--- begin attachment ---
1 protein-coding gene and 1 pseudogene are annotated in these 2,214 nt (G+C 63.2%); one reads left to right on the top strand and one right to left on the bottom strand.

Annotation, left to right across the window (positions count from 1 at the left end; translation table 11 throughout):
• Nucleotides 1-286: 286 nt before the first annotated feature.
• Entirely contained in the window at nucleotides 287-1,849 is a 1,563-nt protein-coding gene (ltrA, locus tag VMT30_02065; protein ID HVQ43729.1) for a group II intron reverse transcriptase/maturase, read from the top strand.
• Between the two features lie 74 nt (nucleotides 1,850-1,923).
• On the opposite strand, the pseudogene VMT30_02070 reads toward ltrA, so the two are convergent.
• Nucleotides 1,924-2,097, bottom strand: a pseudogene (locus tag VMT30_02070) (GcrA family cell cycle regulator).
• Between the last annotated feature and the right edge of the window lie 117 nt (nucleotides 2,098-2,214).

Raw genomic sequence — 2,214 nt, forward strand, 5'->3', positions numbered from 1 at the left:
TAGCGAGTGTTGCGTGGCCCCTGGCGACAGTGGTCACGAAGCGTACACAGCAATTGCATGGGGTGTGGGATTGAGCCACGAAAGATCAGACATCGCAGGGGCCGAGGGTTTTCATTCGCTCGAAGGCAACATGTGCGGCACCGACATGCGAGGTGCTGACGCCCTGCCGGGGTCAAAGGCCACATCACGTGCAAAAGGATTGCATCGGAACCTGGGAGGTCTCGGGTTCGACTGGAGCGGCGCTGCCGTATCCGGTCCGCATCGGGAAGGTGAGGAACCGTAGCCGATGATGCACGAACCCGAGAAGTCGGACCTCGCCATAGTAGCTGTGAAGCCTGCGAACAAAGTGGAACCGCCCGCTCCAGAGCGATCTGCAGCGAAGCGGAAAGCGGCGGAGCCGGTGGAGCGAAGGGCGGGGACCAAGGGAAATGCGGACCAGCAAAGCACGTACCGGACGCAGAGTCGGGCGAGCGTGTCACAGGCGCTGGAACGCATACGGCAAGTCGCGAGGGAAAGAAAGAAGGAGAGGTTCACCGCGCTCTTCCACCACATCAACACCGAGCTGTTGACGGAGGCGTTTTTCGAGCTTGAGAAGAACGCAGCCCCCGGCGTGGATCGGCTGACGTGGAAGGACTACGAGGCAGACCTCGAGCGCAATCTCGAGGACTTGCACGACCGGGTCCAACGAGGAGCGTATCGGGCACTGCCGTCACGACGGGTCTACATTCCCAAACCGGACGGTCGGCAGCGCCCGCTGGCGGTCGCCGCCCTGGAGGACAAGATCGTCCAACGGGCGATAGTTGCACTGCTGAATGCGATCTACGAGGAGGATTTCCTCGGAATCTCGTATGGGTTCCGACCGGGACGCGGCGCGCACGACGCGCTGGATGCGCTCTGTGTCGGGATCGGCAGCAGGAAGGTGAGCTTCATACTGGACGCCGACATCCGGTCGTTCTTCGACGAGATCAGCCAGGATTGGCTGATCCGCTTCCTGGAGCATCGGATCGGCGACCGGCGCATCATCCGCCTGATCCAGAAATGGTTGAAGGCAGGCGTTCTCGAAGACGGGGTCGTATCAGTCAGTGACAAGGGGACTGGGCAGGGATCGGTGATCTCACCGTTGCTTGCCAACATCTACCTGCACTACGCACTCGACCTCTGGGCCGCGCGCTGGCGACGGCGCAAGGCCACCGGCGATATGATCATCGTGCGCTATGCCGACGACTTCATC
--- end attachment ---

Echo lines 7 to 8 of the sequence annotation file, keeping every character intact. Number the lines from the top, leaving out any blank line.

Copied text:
• Nucleotides 1,924-2,097, bottom strand: a pseudogene (locus tag VMT30_02070) (GcrA family cell cycle regulator).
• Between the last annotated feature and the right edge of the window lie 117 nt (nucleotides 2,098-2,214).